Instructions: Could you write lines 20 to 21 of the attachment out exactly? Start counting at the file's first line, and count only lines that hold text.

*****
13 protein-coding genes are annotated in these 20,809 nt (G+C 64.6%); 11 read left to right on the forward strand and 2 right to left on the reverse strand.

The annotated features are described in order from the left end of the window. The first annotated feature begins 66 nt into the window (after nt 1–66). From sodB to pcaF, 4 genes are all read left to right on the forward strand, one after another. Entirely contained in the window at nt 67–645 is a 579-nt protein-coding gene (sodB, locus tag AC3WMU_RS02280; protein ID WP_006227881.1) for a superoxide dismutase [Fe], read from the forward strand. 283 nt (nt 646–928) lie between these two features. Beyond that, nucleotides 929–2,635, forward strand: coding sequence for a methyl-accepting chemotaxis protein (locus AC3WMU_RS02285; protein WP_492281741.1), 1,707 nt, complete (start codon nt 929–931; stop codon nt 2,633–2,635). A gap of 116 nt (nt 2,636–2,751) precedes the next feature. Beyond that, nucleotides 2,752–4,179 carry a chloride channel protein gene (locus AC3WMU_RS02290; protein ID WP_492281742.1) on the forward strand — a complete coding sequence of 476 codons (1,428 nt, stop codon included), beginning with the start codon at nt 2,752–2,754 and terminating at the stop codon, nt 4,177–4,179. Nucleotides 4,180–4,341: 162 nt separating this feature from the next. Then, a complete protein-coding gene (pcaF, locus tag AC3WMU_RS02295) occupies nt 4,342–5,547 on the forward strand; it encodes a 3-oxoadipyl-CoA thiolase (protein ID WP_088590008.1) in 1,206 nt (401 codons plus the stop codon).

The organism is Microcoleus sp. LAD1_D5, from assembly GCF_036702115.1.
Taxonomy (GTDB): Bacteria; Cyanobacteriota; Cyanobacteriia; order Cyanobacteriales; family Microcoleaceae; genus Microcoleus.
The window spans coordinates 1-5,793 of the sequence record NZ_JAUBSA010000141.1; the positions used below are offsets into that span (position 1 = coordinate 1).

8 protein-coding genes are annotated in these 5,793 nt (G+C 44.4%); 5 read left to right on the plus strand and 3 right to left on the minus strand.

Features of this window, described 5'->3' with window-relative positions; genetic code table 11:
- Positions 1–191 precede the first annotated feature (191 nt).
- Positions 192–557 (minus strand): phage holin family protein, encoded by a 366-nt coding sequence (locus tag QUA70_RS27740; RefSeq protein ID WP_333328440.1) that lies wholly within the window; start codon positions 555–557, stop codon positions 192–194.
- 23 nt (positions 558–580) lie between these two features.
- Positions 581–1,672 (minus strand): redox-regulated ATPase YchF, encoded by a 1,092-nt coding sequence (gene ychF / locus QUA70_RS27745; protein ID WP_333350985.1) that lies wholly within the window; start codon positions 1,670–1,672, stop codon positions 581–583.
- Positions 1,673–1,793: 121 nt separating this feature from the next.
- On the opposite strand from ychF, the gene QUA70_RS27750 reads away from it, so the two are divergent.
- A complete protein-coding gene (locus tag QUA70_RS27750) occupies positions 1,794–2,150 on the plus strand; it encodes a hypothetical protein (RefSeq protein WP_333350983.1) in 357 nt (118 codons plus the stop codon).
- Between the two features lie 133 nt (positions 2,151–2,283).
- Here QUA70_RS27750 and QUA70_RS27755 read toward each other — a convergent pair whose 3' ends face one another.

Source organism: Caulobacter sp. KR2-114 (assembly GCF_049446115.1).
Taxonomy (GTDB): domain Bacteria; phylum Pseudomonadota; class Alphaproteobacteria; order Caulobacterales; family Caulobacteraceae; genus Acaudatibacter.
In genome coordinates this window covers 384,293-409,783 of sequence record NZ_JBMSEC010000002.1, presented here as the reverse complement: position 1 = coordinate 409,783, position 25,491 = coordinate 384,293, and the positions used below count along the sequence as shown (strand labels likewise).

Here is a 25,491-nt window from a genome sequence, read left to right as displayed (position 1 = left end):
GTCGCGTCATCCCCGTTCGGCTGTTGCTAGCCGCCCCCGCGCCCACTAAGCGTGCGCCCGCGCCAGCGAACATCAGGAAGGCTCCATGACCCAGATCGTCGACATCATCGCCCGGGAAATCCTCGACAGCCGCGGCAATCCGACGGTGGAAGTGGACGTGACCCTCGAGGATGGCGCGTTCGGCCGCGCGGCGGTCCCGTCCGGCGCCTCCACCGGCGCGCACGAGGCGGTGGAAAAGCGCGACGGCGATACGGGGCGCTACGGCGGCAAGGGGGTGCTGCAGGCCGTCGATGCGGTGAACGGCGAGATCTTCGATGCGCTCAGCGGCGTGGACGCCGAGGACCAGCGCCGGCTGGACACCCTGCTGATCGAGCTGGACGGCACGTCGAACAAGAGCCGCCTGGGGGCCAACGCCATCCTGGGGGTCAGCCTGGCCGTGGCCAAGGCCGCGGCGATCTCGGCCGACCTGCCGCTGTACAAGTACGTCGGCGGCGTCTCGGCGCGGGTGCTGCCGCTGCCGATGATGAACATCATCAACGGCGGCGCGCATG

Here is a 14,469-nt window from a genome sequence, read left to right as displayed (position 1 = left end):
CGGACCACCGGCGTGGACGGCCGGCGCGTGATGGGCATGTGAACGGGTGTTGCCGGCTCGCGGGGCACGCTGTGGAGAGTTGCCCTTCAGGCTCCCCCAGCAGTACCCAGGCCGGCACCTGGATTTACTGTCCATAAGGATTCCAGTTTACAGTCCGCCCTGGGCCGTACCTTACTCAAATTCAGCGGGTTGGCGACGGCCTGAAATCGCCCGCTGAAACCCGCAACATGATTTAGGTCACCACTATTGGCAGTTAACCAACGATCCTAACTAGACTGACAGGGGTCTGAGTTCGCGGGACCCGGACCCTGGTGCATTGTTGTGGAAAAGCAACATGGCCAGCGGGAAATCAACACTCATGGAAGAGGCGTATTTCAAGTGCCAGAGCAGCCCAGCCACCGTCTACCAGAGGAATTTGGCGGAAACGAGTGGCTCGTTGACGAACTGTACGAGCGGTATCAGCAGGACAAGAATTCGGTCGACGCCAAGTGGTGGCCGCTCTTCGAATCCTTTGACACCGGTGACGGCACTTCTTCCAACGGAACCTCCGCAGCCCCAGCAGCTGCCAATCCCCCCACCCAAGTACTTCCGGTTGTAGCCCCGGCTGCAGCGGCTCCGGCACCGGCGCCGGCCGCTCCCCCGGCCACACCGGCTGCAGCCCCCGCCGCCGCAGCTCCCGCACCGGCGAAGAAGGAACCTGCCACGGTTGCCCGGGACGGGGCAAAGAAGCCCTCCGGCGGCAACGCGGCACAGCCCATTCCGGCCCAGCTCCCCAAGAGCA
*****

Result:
Here is a 25,491-nt window from a genome sequence, read left to right as displayed (position 1 = left end):
GTCGCGTCATCCCCGTTCGGCTGTTGCTAGCCGCCCCCGCGCCCACTAAGCGTGCGCCCGCGCCAGCGAACATCAGGAAGGCTCCATGACCCAGATCGTCGACATCATCGCCCGGGAAATCCTCGACAGCCGCGGCAATCCGACGGTGGAAGTGGACGTGACCCTCGAGGATGGCGCGTTCGGCCGCGCGGCGGTCCCGTCCGGCGCCTCCACCGGCGCGCACGAGGCGGTGGAAAAGCGCGACGGCGATACGGGGCGCTACGGCGGCAAGGGGGTGCTGCAGGCCGTCGATGCGGTGAACGGCGAGATCTTCGATGCGCTCAGCGGCGTGGACGCCGAGGACCAGCGCCGGCTGGACACCCTGCTGATCGAGCTGGACGGCACGTCGAACAAGAGCCGCCTGGGGGCCAACGCCATCCTGGGGGTCAGCCTGGCCGTGGCCAAGGCCGCGGCGATCTCGGCCGACCTGCCGCTGTACAAGTACGTCGGCGGCGTCTCGGCGCGGGTGCTGCCGCTGCCGATGATGAACATCATCAACGGCGGCGCGCATG